Adjunct faculty will participate in a nationwide walkout on February 25 to demand better pay and benefits.
Adjuncts make up a teaching underclass upon which colleges and universities have become more dependent.
Nationally, the proportion of adjuncts at public universities was on average about 75 percent in 2013. This is up from 67 percent in 2009, and only 22 percent in 1969.
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A national 2012 study found that the median salary per course for adjuncts was $2,700; teaching four courses is considered full-time. Only 51 percent of adjunct faculty members were eligible for employee benefits. Furthermore, adjuncts rarely get raises or promotions.
Economics drives this widespread practice. When higher education institutions receive less state funding, they may increase tuition to provide revenue. But there is a limit to the tuition level the marketplace will bear. As the institutions struggle to balance their books, one way to reduce costs is to hire adjuncts rather than tenure-track faculty who make much higher salaries.
Add to the equation that in many states, college faculty members are public employees who are prohibited from striking. So adjuncts struggle to raise awareness of their plight. The walkout on February 25 is an effort to do just that, and may be the first time a nationwide action by adjuncts has been planned and executed.
As a tenured, full professor, I could ignore this problem, and tell myself that while it might be unfair, it doesn’t impact me directly. But I know better.
The program I direct is a graduate program, and all adjuncts have Ph.D.s and relevant, real-world professional experience. They generally get excellent evaluations from their students. But adjuncts do not serve as official advisers to students, meaning the advising load of the rest of the faculty is increased.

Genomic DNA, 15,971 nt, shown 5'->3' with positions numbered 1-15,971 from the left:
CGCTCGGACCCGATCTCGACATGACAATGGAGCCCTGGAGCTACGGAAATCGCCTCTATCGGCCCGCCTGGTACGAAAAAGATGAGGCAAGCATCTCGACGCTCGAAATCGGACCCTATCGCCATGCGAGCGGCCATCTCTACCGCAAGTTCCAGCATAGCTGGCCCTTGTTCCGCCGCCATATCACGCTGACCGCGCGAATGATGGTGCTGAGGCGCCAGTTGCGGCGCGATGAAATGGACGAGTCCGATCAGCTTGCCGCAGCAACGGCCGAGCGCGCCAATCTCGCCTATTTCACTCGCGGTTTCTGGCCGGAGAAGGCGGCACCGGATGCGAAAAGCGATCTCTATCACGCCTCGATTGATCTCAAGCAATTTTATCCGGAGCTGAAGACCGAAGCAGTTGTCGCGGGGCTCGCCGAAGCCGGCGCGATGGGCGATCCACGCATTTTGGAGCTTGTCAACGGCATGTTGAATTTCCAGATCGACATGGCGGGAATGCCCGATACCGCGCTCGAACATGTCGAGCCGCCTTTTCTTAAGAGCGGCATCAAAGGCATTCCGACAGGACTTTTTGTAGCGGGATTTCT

Over the course of my career, I have been an adjunct instructor at two different universities. At both times, I had another full-time job, and taught one or two university classes. I love teaching, and the universities were desperate to have the courses covered. Uncharacteristically for me, I would arrive just at the beginning of class, and leave immediately afterward due to my other obligations. Having a conference with a struggling student was a feat of scheduling magic. Most adjuncts have no office space, which adds to the sense of being second-class citizens. Adjuncts may share a cubicle with other adjuncts, but such environments are not conducive to constructive meetings with students.
Adjuncts do not attend faculty meetings, and do not have a chance to engage in program planning, the development of new initiatives and important decision-making. Their voices are absent.
Their perspectives might provide valuable insights, but the opportunity for involvement isn’t there. We may miss out on fresh ideas and novel perspectives that would enhance the program.
Because they are not supported financially, few adjuncts can afford to attend professional conferences at which we acquire current and exciting information about new research and practice in our fields. The infusion of new knowledge and techniques for engaging students is less likely to occur as a result.
It is true that some adjuncts have a thriving career outside of academia, and enjoy teaching a single class to share their wisdom with students. But many others have a passion for teaching and seek a full-time position with full participation and full benefits. So they often teach at multiple institutions, rushing from one place to the next, without enjoying the intellectual stimulation that is one of the attractions of academic careers.
Allison McCabe, an adjunct faculty member in the English department at the University of Arizona, told me in an interview, “Without equitable pay, without multiyear contracts, without the job security, and with inadequate working conditions, it is difficult to provide students with the education they deserve. The students suffer.”
Because of the financial uncertainty of their employment, adjuncts are likely to be perennially on the job market, seeking positions with promise of reward for good performance and certainty of employment from year to year. That means that regular faculty (and program directors like me) must invest time and energy searching for new instructors, orienting them and trying to provide professional advice to ensure our students are getting the high-quality education they deserve.
Financial resources are hardly abundant, with the three state-supported universities in Arizona facing a likely $77.5 million decrease in state funding next year.
But not doing anything to rectify such a glaring inequity is unacceptable. The practice of hiring adjuncts at paltry wages with no hope of advancement and inhospitable working conditions must be reconsidered, not just because it is unfair, but because it hurts the rest of the faculty, and most importantly, it hurts the students.